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Conference to Explore Black Arts Movement, Influences

The International Conference on the Black Arts Movement and Legacies will be held on March 1 and 2 on campus
January 29, 2014

An international two-day conference on the Black Arts Movement will draw world-renowned scholars, musicians and artists, and offer new scholarship and perspectives on the 1960s and 1970s movement.

The International Conference on the Black Arts Movement and Legacies, on March 1 and 2 at the University of California, Merced, will provide opportunities to hear and appreciate the elders, activists and artists who proclaimed “black is beautiful” in their art, music, poetry and writings, while also shedding light on recent assessments of the movement.

“UC Merced is excited to contribute to the growing body of scholarship on the Black Arts Movement,” said Professor Susan Amussen, who’s also the director of the Center for the Humanities. “We look forward both to the presence of so many outstanding artists on campus and to the exploration of the impact of this important movement on mainstream American culture.”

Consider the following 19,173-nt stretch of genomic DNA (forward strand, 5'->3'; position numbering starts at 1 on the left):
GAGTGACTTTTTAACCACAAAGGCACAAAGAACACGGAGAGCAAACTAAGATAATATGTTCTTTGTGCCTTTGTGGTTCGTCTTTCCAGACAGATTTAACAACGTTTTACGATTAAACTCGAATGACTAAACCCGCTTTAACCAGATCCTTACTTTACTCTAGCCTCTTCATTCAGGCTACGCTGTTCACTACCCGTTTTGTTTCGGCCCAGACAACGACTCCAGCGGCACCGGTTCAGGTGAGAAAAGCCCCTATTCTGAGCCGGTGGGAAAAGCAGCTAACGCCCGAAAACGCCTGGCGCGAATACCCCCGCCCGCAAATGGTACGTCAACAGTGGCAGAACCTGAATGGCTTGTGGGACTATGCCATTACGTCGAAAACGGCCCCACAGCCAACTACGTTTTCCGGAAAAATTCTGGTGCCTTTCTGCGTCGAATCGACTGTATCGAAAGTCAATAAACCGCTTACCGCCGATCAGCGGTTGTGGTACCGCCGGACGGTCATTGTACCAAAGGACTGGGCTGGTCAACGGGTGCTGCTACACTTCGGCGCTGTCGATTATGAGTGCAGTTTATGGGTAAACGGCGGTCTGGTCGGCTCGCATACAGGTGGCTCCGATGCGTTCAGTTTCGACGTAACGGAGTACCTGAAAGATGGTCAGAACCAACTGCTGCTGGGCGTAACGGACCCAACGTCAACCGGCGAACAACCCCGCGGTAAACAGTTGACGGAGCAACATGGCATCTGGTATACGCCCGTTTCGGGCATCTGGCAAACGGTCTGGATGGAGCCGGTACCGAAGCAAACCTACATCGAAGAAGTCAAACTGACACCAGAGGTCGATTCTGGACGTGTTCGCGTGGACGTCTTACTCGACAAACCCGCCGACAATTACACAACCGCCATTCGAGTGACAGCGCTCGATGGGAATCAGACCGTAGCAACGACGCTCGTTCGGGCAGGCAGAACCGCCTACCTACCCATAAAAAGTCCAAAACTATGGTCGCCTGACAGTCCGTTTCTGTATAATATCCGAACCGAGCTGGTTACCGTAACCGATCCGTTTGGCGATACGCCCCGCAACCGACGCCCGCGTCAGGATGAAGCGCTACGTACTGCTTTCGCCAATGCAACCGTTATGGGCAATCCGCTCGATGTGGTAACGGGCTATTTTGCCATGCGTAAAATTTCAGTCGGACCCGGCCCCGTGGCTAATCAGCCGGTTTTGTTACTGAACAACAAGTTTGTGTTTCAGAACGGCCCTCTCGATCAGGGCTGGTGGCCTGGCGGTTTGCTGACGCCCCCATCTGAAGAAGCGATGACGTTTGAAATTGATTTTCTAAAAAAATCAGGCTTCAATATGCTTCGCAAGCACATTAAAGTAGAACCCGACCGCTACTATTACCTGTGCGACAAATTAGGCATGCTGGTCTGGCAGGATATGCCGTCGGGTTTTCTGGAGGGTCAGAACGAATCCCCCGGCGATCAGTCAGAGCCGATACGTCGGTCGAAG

Scholarly panels, poetry, art, theatre presentations and workshops on a wide variety of topics from the state of black studies in America to the impact of the Black Arts Movement past and present are on the agenda.

“The Black Arts Movement and this UC Merced Conference comprise one whopping piece long missing from the jigsaw puzzle of cultural America,” said Al Young, California’s poet laureate emeritus.

Askia Toure, Ishmael Reed, Marvin X, Eugene Redmond, Umar Bin Hassan, Nathan Hare, Emory Douglas, Judy Juanita, Avotcja and other key writers, musicians and artists from the Black Arts and Black Power movements will discuss their work and perform at the conference.

“No discussion of the Black Arts Movement or the radical left can take place without mentioning the late Amiri Baraka,” said event organizer and UC Merced graduate student Kim McMillon. “His words and art represent the beginnings of the movement, birthing black identity. Black Americans in the 1960s and 1970s created a new vision of blackness, one that celebrated the uniqueness of black culture.”

Black Arts inspired many later artists, especially those from marginalized communities, and thus has shaped the flowering of artistic work over the past 40 years, McMillon said.

The conference is co-sponsored by Associated Students of UC Merced, African Diaspora Student Association, the Center for the Humanities, Merced County Arts Council, Merced County Office of Education, Office of Student Life and The California Endowment.

The conference is free for UC Merced students and Merced County youth, and $40 for the general public. To register or for more information about the conference, email Kim McMillon at kmcmillon@ucmerced.edu or go online.